Kenora is now home to a fully funded Bear Clan Patrol, following a provincial funding announcement. The group has received $800,000 from the province, with an additional $400,000 from the Kenora District Services Board (KDSB), to support a one-year Kenora Bear Clan Patrol pilot project. The Indigenous-led Kenora Bear Clan Patrol will monitor city streets and public spaces 24 hours, 7 days a week, connecting at-risk community members to support. The group is being modelled off the Winnipeg Bear Clan Patrol, which was launched in 1992. It went on a hiatus after several years, but re-emerged in 2015.
Kenora’s Bear Clan will be the first fully funded chapter in Canada, with a paid staff of 12 employees, according to CTV news. This new chapter will replace a previously formed volunteer group, which was created in honour of 16-year-old Delaine Copenance, after her tragic death in 2016. Fort Frances has had an active volunteer chapter for the past three years, led by James Eastman. It is fully dependent on volunteers and donations from the community.
This community-led approach will ensure that at-risk individuals are supported at the first point of contact by patrol members with shared social and historical contexts who can provide supports in ways that are respectful and cognizant of their culture and beliefs. According to the Winnipeg Bear Clan Patrol website, the group provides security to the city’s First nations community, in a non-violent, non-judgemental way. They promote conflict resolution, mobile witnessing and crime prevention, provide a visible presence, and early response to situations which arise, and offer community members in need of support with rides, escorts and referrals.
The Kenora Bear Clan Patrol began operation on Friday. Provincial funding was assembled from the Office of the Solicitor General, the Ministry of the Attorney General and the Ministry of Indigenous Affairs.
“Today’s investment is a direct response to the on-going crisis in Kenora’s downtown,” said Greg Rickford, MPP for Kenora-Rainy River, Minister of Energy, Northern Development and Mines, Minister of Indigenous Affairs. “Together, my government, the KDSB and the Kenora Chiefs Advisory has taken action to deliver a community-led, culturally-appropriate solution that respects our community and those in need of support.”
The initiative is receiving praise and support from local First Nations leaders, including Francis Kavanaugh, Ogichidaa, Grand Council Treaty #3
“We are happy to see support for the Bear Clan Patrol pilot project in Kenora. COVID-19 has pushed to the breaking point all the social issues facing our people such as homelessness, mental health and addictions issues, and lack of employment opportunities,” said Kavanaugh. “It is our hope that indigenous-led projects such as this can be positive steps forward towards addressing these growing concerns.”
“The Bear Clan Patrol is a positive way to protect vulnerable members of society and alleviate some of the struggles faced by disadvantaged people, said Deputy Grand Chief Derek Fox, Nishnawbe Aski Nation. “The coronavirus pandemic has exacerbated social issues that many people in Kenora are facing, and this project is a promising step towards helping the city’s vulnerable community members. We look forward to monitoring their success and will advocate for similar initiatives to be implemented across the region.”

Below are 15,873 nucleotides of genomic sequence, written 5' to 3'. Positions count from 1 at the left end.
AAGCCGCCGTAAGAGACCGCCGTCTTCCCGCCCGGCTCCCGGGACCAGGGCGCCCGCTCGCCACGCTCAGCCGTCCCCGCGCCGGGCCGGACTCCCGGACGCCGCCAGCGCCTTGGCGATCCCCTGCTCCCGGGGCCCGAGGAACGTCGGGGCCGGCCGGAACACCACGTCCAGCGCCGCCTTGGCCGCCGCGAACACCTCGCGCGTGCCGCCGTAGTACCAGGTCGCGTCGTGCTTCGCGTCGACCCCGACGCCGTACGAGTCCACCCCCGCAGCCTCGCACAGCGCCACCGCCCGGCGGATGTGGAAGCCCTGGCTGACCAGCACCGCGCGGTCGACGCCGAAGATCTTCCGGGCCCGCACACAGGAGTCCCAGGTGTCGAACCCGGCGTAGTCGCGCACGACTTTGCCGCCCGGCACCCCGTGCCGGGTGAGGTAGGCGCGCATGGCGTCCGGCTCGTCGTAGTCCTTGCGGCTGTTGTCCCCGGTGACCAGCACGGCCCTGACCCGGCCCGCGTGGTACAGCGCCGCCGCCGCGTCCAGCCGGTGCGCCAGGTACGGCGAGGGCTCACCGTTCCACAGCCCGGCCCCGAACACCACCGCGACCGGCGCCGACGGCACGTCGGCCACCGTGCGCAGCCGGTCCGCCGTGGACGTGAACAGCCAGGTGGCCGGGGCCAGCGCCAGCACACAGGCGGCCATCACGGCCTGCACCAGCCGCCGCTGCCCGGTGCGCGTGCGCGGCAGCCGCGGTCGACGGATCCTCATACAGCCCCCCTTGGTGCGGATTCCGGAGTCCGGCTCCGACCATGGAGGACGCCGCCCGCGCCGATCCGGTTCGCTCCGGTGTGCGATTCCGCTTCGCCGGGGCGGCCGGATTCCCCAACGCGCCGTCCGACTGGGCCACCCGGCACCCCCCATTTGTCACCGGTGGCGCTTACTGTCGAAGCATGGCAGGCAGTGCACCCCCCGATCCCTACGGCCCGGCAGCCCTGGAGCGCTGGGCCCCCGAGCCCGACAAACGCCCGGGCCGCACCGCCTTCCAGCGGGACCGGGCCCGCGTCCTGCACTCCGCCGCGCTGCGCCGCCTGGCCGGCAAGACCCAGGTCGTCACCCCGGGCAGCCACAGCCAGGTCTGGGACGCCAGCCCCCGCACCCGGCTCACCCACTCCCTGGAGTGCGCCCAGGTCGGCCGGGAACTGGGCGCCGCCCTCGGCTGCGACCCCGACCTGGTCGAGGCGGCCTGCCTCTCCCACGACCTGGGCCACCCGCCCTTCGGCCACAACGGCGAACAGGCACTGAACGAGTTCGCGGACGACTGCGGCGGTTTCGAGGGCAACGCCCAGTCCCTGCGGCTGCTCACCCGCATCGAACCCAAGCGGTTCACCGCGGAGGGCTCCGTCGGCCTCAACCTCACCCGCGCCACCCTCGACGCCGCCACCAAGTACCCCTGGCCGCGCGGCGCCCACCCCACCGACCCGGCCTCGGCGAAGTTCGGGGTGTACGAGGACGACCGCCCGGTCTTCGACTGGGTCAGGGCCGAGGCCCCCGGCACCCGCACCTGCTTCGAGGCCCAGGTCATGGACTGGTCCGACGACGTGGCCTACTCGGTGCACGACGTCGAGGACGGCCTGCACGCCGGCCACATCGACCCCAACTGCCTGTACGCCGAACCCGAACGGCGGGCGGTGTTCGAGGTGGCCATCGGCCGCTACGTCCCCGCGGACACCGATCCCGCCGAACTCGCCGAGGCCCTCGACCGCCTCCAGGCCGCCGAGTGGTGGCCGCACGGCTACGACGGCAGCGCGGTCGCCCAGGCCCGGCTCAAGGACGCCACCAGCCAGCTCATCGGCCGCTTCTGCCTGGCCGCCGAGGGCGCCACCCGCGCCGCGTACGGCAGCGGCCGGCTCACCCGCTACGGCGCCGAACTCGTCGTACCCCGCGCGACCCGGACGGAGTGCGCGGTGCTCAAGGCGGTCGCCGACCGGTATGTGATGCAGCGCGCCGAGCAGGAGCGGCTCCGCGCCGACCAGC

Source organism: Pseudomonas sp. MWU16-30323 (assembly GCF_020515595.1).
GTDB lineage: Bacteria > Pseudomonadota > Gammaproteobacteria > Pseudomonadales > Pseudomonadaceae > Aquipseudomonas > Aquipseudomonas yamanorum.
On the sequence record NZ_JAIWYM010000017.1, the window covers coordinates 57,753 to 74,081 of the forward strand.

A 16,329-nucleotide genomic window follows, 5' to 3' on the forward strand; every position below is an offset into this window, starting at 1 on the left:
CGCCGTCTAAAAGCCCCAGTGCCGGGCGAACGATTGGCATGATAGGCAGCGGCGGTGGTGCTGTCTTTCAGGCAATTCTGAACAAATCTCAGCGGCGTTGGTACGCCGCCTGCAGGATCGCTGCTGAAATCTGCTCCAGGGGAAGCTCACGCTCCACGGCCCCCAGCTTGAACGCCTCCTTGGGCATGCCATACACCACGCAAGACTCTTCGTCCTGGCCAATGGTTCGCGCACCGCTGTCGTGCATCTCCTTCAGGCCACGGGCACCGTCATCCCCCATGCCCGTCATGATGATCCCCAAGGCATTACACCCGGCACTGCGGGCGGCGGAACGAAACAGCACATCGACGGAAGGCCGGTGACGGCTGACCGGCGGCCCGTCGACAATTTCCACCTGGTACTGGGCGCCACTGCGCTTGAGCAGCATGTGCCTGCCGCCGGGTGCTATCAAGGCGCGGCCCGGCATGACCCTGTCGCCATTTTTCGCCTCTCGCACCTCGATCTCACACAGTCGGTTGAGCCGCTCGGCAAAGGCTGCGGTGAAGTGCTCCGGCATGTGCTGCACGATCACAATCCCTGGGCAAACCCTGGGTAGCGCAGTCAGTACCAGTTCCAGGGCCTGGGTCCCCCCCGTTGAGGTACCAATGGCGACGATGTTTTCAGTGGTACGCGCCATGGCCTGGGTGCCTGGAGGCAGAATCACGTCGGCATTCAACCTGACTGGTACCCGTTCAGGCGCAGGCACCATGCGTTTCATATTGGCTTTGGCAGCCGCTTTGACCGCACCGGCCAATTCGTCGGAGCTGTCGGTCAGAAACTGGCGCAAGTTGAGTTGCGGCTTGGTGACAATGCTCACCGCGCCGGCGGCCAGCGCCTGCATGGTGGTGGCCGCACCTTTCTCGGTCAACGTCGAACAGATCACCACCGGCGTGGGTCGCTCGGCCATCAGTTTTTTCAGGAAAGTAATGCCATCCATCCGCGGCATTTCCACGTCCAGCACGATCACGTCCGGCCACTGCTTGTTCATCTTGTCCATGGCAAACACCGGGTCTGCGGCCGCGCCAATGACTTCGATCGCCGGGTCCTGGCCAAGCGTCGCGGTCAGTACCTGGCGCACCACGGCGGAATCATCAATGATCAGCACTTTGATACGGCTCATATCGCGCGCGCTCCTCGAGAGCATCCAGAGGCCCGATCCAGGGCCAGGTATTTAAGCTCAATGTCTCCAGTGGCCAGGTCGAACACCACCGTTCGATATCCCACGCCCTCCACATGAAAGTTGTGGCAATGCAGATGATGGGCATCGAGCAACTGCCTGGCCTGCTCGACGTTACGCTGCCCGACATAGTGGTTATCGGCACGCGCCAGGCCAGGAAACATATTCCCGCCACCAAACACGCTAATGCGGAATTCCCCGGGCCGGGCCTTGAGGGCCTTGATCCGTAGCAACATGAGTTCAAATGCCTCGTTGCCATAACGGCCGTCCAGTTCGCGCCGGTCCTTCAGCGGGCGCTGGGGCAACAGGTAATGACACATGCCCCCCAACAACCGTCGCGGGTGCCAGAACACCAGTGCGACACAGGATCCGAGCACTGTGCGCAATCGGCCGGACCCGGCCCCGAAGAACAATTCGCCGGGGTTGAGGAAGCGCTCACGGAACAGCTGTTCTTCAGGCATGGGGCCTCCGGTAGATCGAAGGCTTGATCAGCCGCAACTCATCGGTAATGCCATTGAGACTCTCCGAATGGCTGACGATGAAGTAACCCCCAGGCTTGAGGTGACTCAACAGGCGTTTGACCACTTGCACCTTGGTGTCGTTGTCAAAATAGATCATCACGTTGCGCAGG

If successful, the pilot project could be extended to other regions where a culturally-sensitive and appropriate response model is also needed to assist Ontario’s most-vulnerable populations.
“As a result of physical distancing and isolation measures, the COVID-19 situation has exacerbated mental health and addiction challenges for Kenora’s most-vulnerable population — creating an increased need for services and assistance,” said Sylvia Jones, Solicitor General. “By partnering with the Bear Clan Patrol, our government is supporting the community as a whole to address challenges, while also allowing the OPP to focus their time and resources on community safety issues.”
“The Kenora District Services Board is honoured to be a partner in developing the Bear Clan Patrol within Kenora,” said Henry Wall, Chief Administration Officer at the Kenora District Services Board. “The KDSB is pleased to provide $400,000 in funding towards such a critical initiative. This has only been possible due to our Board and Municipalities’ collective vision in supporting each other in a time of need.”
“The Ontario Provincial Police welcomes the Bear Clan Patrol Project as a way to provide culturally-sensitive support during situations involving vulnerable individuals who may be experiencing a mental health or addiction related crisis,” said OPP Commissioner Thomas Carrique. “Collaboration such as this between police and communities contributes greatly to community safety and wellbeing.”
“As Attorney General I’m committed to advancing new and innovative ways of keeping people safe in northern and remote communities,” said Attorney General Doug Downey. “Our government’s investment in the Kenora Bear Clan Patrol Project will help expand community-led public safety solutions and reduce the cycle of offending – goals shared by our Kenora Justice Centre pilot project.”